Thursday, October 16, 2008

Napa Favorites

Posted By on Thu, Oct 16, 2008 at 7:40 PM

click to enlarge 2946663647_cafcc6775e_o.jpg

Vines were first planted in Napa Valley by John Patchett in 1858 and the first commercial winery was established by Charles Krug in 1861.   It may have turned out to be a great idea, but it was definitely not easy sailing from first vines onward.  Setbacks included a Phylloxera (insects deadly to grape vines) outbreak in in the late 1800s that practically wiped out the entire industry, Prohibition from 1920 - 1933 and then the Great Depression which lasted until the late 1930s.   Phylloxera hit again in 1992 devestating 50,000 acres - nearly half of the Northern California vineyards.    You could say it has been a tough row to hoe.


Not to be dismayed, winemakers dug their boots into the unfertile soil and awaited the upticks:   In 1976 at the Judgment of Paris,  California wine producers Chateau Montelena and Stag's Leap Wine Cellars bested French wines in the Chardonnay and Cabernet Sauvignon categories respectively, sending shockwaves thru the wine world (and now is a pretty fun movie ).   Today nearly 4.7 million people visit Napa Valley each year - making it the second most popular destination for tourists in California (second only to Disneyland) and tourism to Napa is the second biggest industry in Napa County, generating almost $1 billion annually.  And for those who hung on to property purchased way-back-when property prices have skyrocketed - an acre of vineyard land in the highly sought-after Rutherford district can now fetch up to $300,000.  A bummer for a wine start-up, but great news for retirement accounts!-


On our most recent trip to Napa we visited several wineries, large and small, and what follows are our four new favorite wineries - and wines.

click to enlarge off beaten path

Large Wineries


Chateau Montelena:  Established in 1882, this is a truly grand old estate nestled in the hills of Calistoga.  The building is gorgeous (you may recognize it from the movie) and the winery offers tastings without appointments from 9:30am-4:00pm ($15) though you can also fork over $40 and try some of their older wines at a "Library Tasting" which occurs 4x daily and for this you must reserve a spot.  This is a great winery to try both because of the history of their vineyard as well as the fact that their wines are outstanding.  1429 Tubb's Lane, Calistoga, Ca 94515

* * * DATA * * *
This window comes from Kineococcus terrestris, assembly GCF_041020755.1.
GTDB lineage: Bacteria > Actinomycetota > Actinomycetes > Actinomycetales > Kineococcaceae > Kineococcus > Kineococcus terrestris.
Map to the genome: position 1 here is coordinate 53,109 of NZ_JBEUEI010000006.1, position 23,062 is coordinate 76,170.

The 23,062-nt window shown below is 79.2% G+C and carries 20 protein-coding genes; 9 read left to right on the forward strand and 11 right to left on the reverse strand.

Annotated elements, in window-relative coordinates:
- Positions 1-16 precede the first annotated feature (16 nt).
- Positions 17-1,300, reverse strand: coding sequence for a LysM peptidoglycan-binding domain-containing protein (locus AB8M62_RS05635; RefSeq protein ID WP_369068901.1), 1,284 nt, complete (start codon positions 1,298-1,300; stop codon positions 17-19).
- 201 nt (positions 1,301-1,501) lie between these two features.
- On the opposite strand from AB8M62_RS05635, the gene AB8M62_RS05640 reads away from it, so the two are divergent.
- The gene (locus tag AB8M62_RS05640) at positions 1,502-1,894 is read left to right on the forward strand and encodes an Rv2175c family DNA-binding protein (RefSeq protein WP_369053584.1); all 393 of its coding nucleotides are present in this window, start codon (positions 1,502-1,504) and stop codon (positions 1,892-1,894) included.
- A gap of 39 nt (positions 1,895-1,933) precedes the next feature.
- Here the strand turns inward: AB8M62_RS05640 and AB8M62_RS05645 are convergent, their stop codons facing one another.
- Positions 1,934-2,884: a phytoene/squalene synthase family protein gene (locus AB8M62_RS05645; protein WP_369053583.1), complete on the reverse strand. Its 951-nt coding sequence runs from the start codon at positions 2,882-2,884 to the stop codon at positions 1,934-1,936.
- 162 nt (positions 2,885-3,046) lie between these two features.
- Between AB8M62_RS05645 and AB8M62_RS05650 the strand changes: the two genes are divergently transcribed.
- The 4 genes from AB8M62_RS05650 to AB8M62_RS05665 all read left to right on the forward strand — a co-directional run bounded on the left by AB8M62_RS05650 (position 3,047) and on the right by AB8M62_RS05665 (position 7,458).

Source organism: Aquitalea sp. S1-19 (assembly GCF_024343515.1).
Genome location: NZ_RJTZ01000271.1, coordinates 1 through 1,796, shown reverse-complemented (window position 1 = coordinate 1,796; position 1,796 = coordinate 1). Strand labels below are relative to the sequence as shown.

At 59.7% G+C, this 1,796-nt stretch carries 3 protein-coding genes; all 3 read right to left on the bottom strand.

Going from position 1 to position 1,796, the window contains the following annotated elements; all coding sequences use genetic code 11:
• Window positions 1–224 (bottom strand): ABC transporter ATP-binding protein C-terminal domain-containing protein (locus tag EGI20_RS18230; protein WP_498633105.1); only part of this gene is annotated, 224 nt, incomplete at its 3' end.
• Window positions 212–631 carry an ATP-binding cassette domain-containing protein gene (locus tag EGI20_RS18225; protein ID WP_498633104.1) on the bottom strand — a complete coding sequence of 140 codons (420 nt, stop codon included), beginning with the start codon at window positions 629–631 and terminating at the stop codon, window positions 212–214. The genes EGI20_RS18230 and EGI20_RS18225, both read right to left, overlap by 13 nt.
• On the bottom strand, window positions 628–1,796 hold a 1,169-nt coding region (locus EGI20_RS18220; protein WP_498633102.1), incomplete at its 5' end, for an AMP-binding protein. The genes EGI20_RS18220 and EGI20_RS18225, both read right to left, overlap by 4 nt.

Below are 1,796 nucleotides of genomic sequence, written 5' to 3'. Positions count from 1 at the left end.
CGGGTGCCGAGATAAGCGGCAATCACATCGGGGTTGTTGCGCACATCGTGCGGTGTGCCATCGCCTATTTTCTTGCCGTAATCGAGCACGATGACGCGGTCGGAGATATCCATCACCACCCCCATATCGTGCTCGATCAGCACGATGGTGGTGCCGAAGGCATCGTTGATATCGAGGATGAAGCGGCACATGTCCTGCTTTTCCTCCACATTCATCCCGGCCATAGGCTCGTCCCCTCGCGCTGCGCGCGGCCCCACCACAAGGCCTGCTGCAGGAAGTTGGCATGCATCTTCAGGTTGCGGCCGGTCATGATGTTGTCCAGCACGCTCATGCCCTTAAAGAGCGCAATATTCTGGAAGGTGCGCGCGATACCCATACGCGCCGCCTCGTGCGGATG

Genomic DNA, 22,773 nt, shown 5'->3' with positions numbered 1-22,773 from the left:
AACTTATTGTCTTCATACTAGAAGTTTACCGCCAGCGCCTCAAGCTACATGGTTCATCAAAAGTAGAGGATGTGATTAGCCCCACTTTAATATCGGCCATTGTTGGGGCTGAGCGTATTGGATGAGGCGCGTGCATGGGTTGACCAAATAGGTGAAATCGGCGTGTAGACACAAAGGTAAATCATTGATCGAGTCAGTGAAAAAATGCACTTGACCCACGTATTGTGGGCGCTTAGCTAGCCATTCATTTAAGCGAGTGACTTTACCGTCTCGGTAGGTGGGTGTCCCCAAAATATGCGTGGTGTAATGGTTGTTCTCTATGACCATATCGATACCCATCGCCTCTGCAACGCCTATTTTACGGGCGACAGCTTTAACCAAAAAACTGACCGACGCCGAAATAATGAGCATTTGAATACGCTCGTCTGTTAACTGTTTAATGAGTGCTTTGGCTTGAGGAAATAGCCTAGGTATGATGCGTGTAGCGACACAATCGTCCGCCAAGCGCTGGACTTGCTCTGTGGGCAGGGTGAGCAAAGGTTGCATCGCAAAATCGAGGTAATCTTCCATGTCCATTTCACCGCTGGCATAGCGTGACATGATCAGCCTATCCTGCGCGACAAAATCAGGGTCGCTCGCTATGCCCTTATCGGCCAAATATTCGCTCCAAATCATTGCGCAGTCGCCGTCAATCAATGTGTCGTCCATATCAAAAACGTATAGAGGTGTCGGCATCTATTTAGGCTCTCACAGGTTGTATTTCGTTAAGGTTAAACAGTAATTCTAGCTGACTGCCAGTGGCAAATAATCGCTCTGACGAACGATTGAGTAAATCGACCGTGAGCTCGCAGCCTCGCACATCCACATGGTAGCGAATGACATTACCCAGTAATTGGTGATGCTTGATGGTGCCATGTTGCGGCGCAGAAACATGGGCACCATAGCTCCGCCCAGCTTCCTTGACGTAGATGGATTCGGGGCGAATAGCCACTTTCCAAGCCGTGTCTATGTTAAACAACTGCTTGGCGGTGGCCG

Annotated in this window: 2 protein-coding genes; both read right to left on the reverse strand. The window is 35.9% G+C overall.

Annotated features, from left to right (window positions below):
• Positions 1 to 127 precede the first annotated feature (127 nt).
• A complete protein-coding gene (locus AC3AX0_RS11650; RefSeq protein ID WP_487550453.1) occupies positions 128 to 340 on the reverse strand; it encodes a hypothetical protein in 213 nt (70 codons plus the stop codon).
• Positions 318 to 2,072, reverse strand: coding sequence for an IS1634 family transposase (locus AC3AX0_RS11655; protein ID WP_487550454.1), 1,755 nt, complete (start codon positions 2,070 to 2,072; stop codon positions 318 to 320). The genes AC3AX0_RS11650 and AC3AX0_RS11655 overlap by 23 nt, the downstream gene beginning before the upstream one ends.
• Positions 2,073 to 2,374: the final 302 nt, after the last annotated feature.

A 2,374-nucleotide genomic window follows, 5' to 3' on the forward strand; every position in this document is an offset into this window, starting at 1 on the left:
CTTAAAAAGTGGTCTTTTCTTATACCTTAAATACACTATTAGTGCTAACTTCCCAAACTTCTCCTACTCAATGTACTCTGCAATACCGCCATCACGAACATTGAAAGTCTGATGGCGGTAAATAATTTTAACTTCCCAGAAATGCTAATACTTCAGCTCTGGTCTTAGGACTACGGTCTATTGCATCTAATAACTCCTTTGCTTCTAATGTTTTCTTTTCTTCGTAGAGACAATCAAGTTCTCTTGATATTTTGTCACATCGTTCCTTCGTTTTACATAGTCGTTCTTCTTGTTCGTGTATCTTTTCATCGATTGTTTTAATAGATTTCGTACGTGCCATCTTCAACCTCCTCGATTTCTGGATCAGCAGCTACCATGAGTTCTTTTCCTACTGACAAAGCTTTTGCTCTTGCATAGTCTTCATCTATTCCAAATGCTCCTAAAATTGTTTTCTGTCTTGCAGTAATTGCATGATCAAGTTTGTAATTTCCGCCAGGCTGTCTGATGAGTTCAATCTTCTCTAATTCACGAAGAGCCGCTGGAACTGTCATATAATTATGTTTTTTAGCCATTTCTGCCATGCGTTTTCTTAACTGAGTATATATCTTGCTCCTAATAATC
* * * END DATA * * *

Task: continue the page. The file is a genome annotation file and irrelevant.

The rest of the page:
ZD:  ZD produced their first commercial vintage in 1969 and converted to farming their 32 acres of vines organically in the 80s.  Way before organic was cool...and expensive.  They are best known for Cabernet Sauvignon, Chardonnay and Pinot Noir although you can also try their Syrah and their Gewurztraminer available only at the tasting room.  That room is open 10am-4:30pm for tastings, or you can book a "Vineyard View Tasting" for $40 and have it in a special room with special wines and an accompaniment of cheese and chocolate too.  These wines are also wonderful, not overly expensive and the staff is incredibly friendly.   8383 Silverado Trail, Napa CA 94558.


Small Wineries.


click to enlarge Charlie Smith Punching Caps

Smith-Madrone was founded in 1971 when brothers Charles (left) and Stuart Smith purchased a 200-acre ranch that had been abandoned during prohibition.  They grow all of their own grapes and produce only 1,000 cases each of Riesling, Cabernet Sauvignon and Chardonnay.  They offer tours and tasting by appointment only.  This is not the winery to visit if you are looking for t-shirts and wine souvenirs.  The wines are outstanding, the

brothers are incredible and the view is spectacular.  Can you tell I like this place?  Smith-Madrone is located up a trecherous windy road - go early and stay sober.  Tours and tastings are by appointment only and are led by one of the two Smith brothers.  4022 Spring Mountain Rd, St. Helena, CA  94574


Quixote Winery. Down the street, also in 1971,  Carl Doumani founded Stags' Leap Winery (Not to be confused with Stag's Leap Winery *notice the apostrophe* also founded in 1971, Stag's Leap was the wine that edged the French Grand Cru Chateau Mouton-Rothschild for 1st place in the Judgment of Paris).  In 1997 after an incredibly successful run, Doumani sold out to Beringer Wine Estates, reserving 150 acres where he  started a winery of his own.  Thus Quixote was born.    Quixote Winery makes Quixote Cabernet Sauvignon and Petite  Syrah as well as a second label called Panza (get it?) Cabernet Sauvignon and Petite Syrah.  Quixote wines are outstanding and reasonably priced.  This architecturally stunning winery was designed by Friedensreich Hundertwasser and can not be missed both because of the wines and because of the incredible modern art collection.  Call ahead for an appointment.  6126 Silverado Trail (and way off the beaten path), Napa, Ca 94558.


Enjoy your trip.  Drink responsibly.




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